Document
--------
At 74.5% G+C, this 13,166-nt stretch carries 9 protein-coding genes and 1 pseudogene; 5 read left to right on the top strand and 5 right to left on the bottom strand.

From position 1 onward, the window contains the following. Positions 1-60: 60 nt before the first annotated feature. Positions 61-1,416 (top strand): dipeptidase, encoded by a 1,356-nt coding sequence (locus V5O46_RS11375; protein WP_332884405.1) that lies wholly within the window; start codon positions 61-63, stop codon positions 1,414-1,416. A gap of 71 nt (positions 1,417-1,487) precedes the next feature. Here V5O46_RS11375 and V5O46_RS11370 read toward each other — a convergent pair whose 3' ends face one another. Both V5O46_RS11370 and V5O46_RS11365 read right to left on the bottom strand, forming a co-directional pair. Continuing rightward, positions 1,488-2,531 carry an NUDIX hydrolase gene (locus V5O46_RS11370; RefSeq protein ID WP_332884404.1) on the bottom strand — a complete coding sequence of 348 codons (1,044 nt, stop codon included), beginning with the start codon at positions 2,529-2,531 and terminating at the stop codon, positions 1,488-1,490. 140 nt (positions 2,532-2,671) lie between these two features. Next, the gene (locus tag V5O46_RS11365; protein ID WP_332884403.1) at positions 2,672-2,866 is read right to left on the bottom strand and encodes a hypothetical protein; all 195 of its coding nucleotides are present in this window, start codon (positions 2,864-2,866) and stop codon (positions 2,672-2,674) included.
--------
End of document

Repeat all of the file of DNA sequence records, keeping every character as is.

At 74.5% G+C, this 13,166-nt stretch carries 9 protein-coding genes and 1 pseudogene; 5 read left to right on the top strand and 5 right to left on the bottom strand.

From position 1 onward, the window contains the following. Positions 1-60: 60 nt before the first annotated feature. Positions 61-1,416 (top strand): dipeptidase, encoded by a 1,356-nt coding sequence (locus V5O46_RS11375; protein WP_332884405.1) that lies wholly within the window; start codon positions 61-63, stop codon positions 1,414-1,416. A gap of 71 nt (positions 1,417-1,487) precedes the next feature. Here V5O46_RS11375 and V5O46_RS11370 read toward each other — a convergent pair whose 3' ends face one another. Both V5O46_RS11370 and V5O46_RS11365 read right to left on the bottom strand, forming a co-directional pair. Continuing rightward, positions 1,488-2,531 carry an NUDIX hydrolase gene (locus V5O46_RS11370; RefSeq protein ID WP_332884404.1) on the bottom strand — a complete coding sequence of 348 codons (1,044 nt, stop codon included), beginning with the start codon at positions 2,529-2,531 and terminating at the stop codon, positions 1,488-1,490. 140 nt (positions 2,532-2,671) lie between these two features. Next, the gene (locus tag V5O46_RS11365; protein ID WP_332884403.1) at positions 2,672-2,866 is read right to left on the bottom strand and encodes a hypothetical protein; all 195 of its coding nucleotides are present in this window, start codon (positions 2,864-2,866) and stop codon (positions 2,672-2,674) included.